Note: I wrote this post for the Business Learning Institute blog in February 2015, shortly before the eye-opening book When Millennials Take Over was published.
Written by Jamie Notter and Maddie Grant, the book makes a fascinating claim: The conversation we’ve been having about millennials is misdirected. Instead of talking about differences between the generations, Notter and Grant say we should be talking about how millennials are going to change the ways we do business going forward.
This is an important book with an important message, and on May 25, we’re bringing that message directly to MACPA members.
Notter will present the latest in our BLI Thought Leader Series, titled “The Millennial Generation and the Future of Business.” The event will be offered live from 9 a.m. to 12:30 p.m. on May 25 at the Sheraton Columbia Hotel. It also will be offered via simulcast at the same time.
Register today. In the meantime, read my review of Notter’s and Grant’s fantastic book below.
Time for a little “Word Association.” Ready? I say “millennials,” and you say …
Let me guess. Entitled. Annoying. Self-centered. Blameless. Narcissistic. Impatient.
That’s what the generational “experts” and workplace dinosaurs would have you believe. They’ve been beating those dead horses for so long now that we all kind of believe them, don’t we? All evidence to the contrary. In fact, every generation annoys the hell out of the ones that came before. Millennials are no different on that score, so spare me your “Why can’t they be more like us?” whining.
The truth is, a revolution is coming, and millennials are leading the charge. Ignore it at your peril.
That’s the message behind the brilliant new book When Millennials Take Over: Preparing for the Ridiculously Optimistic Future of Business. Written by Jamie Notter and Maddie Grant (the same duo who brought us Humanize), the book warns us that most generational conversations miss the point. We’re not talking about us-vs.-them. We’re talking about the very future of business — and the dawn of what could be a historic new era for mankind.
In what might be the best generational examination I’ve read to date, Notter and Grant say the generational debate should focus much less on millennial stereotypes and more on two key factors:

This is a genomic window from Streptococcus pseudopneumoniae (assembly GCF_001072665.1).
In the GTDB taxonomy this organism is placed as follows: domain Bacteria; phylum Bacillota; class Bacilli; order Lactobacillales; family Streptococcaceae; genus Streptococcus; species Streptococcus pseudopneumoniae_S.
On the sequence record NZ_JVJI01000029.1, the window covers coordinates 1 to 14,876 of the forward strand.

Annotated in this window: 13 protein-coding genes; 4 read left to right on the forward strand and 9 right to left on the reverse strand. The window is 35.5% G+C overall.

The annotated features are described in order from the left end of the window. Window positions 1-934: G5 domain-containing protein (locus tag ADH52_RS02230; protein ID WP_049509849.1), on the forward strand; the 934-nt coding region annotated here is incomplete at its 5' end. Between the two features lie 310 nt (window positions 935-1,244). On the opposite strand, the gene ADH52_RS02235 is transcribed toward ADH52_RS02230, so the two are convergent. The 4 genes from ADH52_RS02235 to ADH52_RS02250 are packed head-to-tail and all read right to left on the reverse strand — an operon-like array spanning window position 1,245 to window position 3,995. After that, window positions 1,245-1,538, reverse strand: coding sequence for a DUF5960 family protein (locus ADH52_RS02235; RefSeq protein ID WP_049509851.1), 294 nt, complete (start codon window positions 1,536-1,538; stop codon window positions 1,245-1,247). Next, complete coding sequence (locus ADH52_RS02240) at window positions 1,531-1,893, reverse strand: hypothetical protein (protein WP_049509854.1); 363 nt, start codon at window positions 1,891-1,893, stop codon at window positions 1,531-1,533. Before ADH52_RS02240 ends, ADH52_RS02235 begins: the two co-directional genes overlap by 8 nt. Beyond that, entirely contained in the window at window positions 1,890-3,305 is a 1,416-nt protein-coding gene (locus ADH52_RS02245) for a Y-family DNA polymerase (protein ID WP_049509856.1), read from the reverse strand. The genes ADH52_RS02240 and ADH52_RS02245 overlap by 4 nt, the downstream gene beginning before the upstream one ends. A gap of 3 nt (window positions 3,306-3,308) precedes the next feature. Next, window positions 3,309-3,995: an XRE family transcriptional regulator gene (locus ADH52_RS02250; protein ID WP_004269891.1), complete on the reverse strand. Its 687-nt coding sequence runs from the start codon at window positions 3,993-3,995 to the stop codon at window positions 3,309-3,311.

The first is the social Internet and its impact on business. The social movement, they argue, has shifted power from institutions to individuals, and that spells trouble for traditional business models that rely on the centralization of power and control. “The more that individuals experience the new power that the social Internet is delivering, the more confused and frustrated they become trying to operate in traditional bureaucracies and hierarchies,” Notter and Grant write.
Count millennials among the most frustrated. They were born into a social world. It’s all they know. And now they’re working for hopelessly outdated organizations that either don’t get or refuse to acknowledge the social movement. No wonder they’re frustrated.
But they won’t be frustrated for long. By 2020, millennials will be the largest segment of the U.S. workforce, “just as they are ascending into management positions,” the authors write. When that day comes, millennials will change business to work the waythey do — and the coming shift in management and leadership will be nothing short of transformational.
A new eraThe second factor is this: Mankind appears to be on the cusp of a new, transformational era. Notter and Grant cite the work of researchers William Strauss and Neil Howe, who have tracked generations through the ages and determined that “once every four generations in this country, there is a major transition which has a deep impact on our national culture, politics, and economy.” From the Revolutionary War of the 1770s to the Civil War of the 1860s to the Great Depression and World War II, major transitions have occurred in this country roughly every 80 to 100 years.
“Here’s where it starts to get even more interesting,” Notter and Grant write. “If you skip ahead 80 years from the Depression and World War II, you end up in the present. … The millennial generation (is) entering young adulthood during … a time that history predicts will be yet another significant transition, from one era to the next.
“We cannot be sure of what the full extent of this societal transition will look like,” they continue, “but we are clear on one piece of the transition: Business — the way we lead and manage organizations — is going to take on a radically new look over the next several years.”
Digital, clear, fluid, fast
The bulk of the book focuses on four organizational “capacities” that millennials embrace naturally — and that organizations must master in order to succeed going forward:
Still, those discussions must start with an understanding of this basic truth: The world is changing, and millennials are driving that change.
The question is this: Will you gripe your way to irrelevancy, complaining about all of the old millennial stereotypes? Or will you embrace this as an opportunity to position your organization for future success?
While you’re thinking, read When Millennials Take Over. It’s a thought-provoking blueprint for success in a millennial world.
And make no mistake: For the next decade or two, this world belongs to the millennials.